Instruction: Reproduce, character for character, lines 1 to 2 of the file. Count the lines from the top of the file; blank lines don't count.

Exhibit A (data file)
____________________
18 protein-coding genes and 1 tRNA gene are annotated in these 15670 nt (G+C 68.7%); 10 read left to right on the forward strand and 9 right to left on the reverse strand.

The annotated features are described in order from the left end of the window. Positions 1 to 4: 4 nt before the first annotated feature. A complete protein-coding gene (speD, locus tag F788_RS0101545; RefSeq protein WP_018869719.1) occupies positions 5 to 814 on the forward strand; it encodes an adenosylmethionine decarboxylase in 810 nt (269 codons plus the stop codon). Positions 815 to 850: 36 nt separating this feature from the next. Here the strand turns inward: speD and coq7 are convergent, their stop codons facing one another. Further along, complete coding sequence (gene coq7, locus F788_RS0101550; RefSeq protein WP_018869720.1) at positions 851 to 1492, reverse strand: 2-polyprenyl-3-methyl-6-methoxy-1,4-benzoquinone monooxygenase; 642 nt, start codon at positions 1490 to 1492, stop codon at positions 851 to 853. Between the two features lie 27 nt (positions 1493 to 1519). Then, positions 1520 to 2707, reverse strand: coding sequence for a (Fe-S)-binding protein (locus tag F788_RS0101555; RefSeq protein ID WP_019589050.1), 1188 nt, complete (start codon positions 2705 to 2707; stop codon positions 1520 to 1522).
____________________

18 protein-coding genes and 1 tRNA gene are annotated in these 15670 nt (G+C 68.7%); 10 read left to right on the forward strand and 9 right to left on the reverse strand.

The annotated features are described in order from the left end of the window. Positions 1 to 4: 4 nt before the first annotated feature. A complete protein-coding gene (speD, locus tag F788_RS0101545; RefSeq protein WP_018869719.1) occupies positions 5 to 814 on the forward strand; it encodes an adenosylmethionine decarboxylase in 810 nt (269 codons plus the stop codon). Positions 815 to 850: 36 nt separating this feature from the next. Here the strand turns inward: speD and coq7 are convergent, their stop codons facing one another. Further along, complete coding sequence (gene coq7, locus F788_RS0101550; RefSeq protein WP_018869720.1) at positions 851 to 1492, reverse strand: 2-polyprenyl-3-methyl-6-methoxy-1,4-benzoquinone monooxygenase; 642 nt, start codon at positions 1490 to 1492, stop codon at positions 851 to 853. Between the two features lie 27 nt (positions 1493 to 1519). Then, positions 1520 to 2707, reverse strand: coding sequence for a (Fe-S)-binding protein (locus tag F788_RS0101555; RefSeq protein ID WP_019589050.1), 1188 nt, complete (start codon positions 2705 to 2707; stop codon positions 1520 to 1522).